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Jo Caird: To Sleep, Perchance to Dream

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Lullaby, which I saw this week at the Barbican, invites theatregoers to pack their toothbrush and pyjamas and spend the night in the Pit. The show you watch from your bed, which features comedy dancing octopi, storytelling and songs, as well as befuddling lectures on the planets and human nervous system, is designed to lull you to sleep, as well as entertain. You’re then woken the next morning for breakfast in the theatre’s green room, before being sent upon your bleary-eyed way.

I can’t say that I enjoyed every moment of Lullaby ­– more on that later – but I can tell you that it was an extraordinary experience, reminiscent of teenage sleepovers, nursery school naptime and bizarre evenings of performance art all at once. It’s sold out, but if you can get hold of a return, I urge you to do so.

Part of the reason I was so excited about the show was that a couple of months ago I attended another theatre production that involved sleeping and was therefore very curious to see further experiments with the genre (can just two pieces of work be called a genre?). Drylands is the second part in a trilogy of work called Hotel Medea, based on the Medea story, by theatre company Zecora Ura (I saw it on its own at Trinity Buoy Wharf in April as part of the Digital Stages Festival, but the whole trilogy is being staged at the Edinburgh Fringe this summer).

In that show the audience was split into groups, with one group taken to watch a scene, and another further split so that an actor each took charge of a pair of audience members, taking them by the hand and leading them, as if they were small children (Medea’s children, in fact), to one of a number of bunk beds set up on the periphery of the scene mentioned above. The audience members were then dressed in pyjamas and put to bed, where they were given a mug of hot chocolate, read a bedtime story (also based on the Medea myth) and told to go to sleep.

The scene being played out on the other side of the room was quite exciting, but every time I sat up in bed to try to get a proper glimpse of the action, I was soothed and stroked by the actor playing ‘my’ nurse. What I found so interesting was my own reaction to this unusual experience: I not only didn’t have a problem with being coddled by a stranger, but actively enjoyed the feeling of giving in to the theatrical scenario happening around and to me. Ultimately, I was relaxed enough to nearly fall asleep.

What worked so well in both Duckie’s (the company behind Lullaby) and Zecora Ura’s experiments with theatre and sleeping, I think, was the paradoxical version of interactive theatre on offer. Rather than encouraging traditional, active participation in the work (as was in fact required in non-sleeping-related parts of both shows), a sort of passive interaction was sought. Audience members were invited to take part in the action by not taking part at all, by abandoning consciousness and agency altogether in the act of sleeping.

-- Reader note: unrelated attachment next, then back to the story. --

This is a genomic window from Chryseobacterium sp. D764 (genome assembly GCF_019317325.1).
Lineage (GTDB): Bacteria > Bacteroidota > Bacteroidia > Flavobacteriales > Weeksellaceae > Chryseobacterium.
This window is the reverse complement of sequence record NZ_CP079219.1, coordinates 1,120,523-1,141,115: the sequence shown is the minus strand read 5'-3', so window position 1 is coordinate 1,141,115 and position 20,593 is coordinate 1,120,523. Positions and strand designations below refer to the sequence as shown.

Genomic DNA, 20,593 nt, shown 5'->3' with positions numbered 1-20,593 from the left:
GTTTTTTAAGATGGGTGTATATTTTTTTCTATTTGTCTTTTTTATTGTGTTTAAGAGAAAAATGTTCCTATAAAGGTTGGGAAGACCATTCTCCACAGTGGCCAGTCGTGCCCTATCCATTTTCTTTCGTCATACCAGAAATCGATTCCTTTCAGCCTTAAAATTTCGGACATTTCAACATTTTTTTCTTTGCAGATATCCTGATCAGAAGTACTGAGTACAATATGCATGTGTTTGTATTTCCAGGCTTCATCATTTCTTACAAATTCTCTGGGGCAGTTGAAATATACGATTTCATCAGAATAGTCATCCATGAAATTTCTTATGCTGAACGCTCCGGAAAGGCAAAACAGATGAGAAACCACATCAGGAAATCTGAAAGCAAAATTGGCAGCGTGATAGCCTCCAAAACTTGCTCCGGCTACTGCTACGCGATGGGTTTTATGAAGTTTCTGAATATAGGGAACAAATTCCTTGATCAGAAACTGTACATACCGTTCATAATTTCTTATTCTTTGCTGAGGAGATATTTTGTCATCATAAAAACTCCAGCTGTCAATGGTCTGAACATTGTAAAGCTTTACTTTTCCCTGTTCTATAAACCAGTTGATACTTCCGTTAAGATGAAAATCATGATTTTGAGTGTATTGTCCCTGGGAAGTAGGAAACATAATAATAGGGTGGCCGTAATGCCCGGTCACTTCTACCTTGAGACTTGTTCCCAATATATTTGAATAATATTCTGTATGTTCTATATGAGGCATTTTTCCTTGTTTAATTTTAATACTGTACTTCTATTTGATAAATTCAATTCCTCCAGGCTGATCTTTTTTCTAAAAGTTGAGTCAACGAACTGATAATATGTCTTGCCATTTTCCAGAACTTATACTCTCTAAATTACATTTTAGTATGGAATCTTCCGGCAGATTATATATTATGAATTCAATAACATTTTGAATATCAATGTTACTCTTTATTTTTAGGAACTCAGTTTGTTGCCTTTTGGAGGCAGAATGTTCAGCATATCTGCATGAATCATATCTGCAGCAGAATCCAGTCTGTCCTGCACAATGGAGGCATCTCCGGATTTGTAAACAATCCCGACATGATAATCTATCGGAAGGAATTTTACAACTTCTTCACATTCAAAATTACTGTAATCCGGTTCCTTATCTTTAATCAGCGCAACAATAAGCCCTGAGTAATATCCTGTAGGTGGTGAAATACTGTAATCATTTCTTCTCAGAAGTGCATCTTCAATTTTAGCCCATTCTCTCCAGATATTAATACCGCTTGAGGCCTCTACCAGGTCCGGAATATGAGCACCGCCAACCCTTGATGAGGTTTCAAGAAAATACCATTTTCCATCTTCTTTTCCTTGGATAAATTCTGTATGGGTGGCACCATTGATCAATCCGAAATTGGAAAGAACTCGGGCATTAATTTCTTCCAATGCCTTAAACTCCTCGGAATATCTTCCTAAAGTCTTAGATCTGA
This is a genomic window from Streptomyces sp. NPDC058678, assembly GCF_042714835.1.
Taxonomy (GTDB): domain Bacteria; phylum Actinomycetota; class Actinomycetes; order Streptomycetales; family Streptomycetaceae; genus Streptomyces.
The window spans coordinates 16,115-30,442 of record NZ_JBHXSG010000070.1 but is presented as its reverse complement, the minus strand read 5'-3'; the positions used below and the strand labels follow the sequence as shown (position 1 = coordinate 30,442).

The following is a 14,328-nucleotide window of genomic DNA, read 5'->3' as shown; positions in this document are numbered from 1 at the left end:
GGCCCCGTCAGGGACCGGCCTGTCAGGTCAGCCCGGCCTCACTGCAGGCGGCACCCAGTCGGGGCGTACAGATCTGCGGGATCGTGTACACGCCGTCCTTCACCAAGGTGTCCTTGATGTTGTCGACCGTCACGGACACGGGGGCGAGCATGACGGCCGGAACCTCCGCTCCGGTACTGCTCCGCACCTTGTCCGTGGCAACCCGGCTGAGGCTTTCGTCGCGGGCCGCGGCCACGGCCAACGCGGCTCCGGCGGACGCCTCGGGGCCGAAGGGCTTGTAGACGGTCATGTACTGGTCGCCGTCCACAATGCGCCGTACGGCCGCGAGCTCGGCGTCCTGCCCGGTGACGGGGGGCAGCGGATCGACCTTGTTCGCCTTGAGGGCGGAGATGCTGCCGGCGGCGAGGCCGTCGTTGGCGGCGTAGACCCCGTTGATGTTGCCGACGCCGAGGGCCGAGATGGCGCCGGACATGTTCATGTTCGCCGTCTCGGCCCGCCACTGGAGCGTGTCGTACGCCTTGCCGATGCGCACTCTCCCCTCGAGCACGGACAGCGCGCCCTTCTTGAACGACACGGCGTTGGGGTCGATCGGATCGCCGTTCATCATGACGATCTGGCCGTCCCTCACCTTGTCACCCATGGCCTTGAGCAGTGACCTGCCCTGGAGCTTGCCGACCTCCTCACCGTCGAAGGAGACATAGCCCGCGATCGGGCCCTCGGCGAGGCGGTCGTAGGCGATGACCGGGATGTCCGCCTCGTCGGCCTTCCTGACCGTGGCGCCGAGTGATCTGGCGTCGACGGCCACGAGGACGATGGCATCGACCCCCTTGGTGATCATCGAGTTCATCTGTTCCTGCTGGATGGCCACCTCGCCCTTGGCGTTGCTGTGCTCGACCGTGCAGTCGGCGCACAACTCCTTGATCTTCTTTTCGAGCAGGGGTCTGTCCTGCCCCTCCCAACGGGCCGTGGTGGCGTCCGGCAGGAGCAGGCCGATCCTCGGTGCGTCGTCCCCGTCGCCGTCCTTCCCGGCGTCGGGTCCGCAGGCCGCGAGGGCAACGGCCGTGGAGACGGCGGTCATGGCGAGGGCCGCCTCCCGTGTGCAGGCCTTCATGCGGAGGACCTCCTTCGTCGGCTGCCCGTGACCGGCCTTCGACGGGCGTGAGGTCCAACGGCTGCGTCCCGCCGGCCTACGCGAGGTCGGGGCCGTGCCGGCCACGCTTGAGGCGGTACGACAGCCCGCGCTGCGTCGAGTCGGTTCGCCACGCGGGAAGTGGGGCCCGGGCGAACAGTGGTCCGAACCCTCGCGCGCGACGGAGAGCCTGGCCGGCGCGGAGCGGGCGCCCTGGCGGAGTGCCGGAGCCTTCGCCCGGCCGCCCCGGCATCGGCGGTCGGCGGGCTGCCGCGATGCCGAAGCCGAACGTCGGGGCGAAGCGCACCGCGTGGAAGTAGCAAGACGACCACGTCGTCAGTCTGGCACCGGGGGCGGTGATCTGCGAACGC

This process involves an act of trust on the part of the audience as they make themselves vulnerable by handing over full responsibility to the theatre-makers. It is this sense of risk-taking, of absolute engagement, that makes good interactive theatre so thrilling to be part of, whatever the specifics of the show; the fact that sleeping is involved only ups the ante further. Which explains not just my positive experiences at these two shows, but also the fact that there were aspects of Lullaby that I found wanting. 

The section of the performance that was intended to send me to sleep did so remarkably well, but the moment that the action finally tailed off – when my hours of uninterrupted slumber were supposed to begin – I started tossing and turning and ended up lying awake half the night. From my conversations with fellow audience members over breakfast the next morning, I can report that I was not alone in my insomnia.

Partly to blame was the fact that it was roasting in the theatre that night, but I’m sure this wasn’t the only factor. Having played along with Duckie and let myself be soothed to sleep as part of a truly involving, collective theatre experience, when the action was finished, I found myself feeling isolated and alone in my sleepless state. It was only when we were awakened in the morning to share in the glee of a charming surprise (which I won’t spoil here; tweet me if you want to know what it is) that the wonderful excitement of relinquishing agency in interactive theatre came back to me.

I offer this less as a criticism of this particular show – it would be unreasonable, I suspect, to ask that the performance continue throughout the night – and more as an observation of the profound effect that interactive theatre can have on audiences willing to make themselves vulnerable and fully engage in a piece of work.


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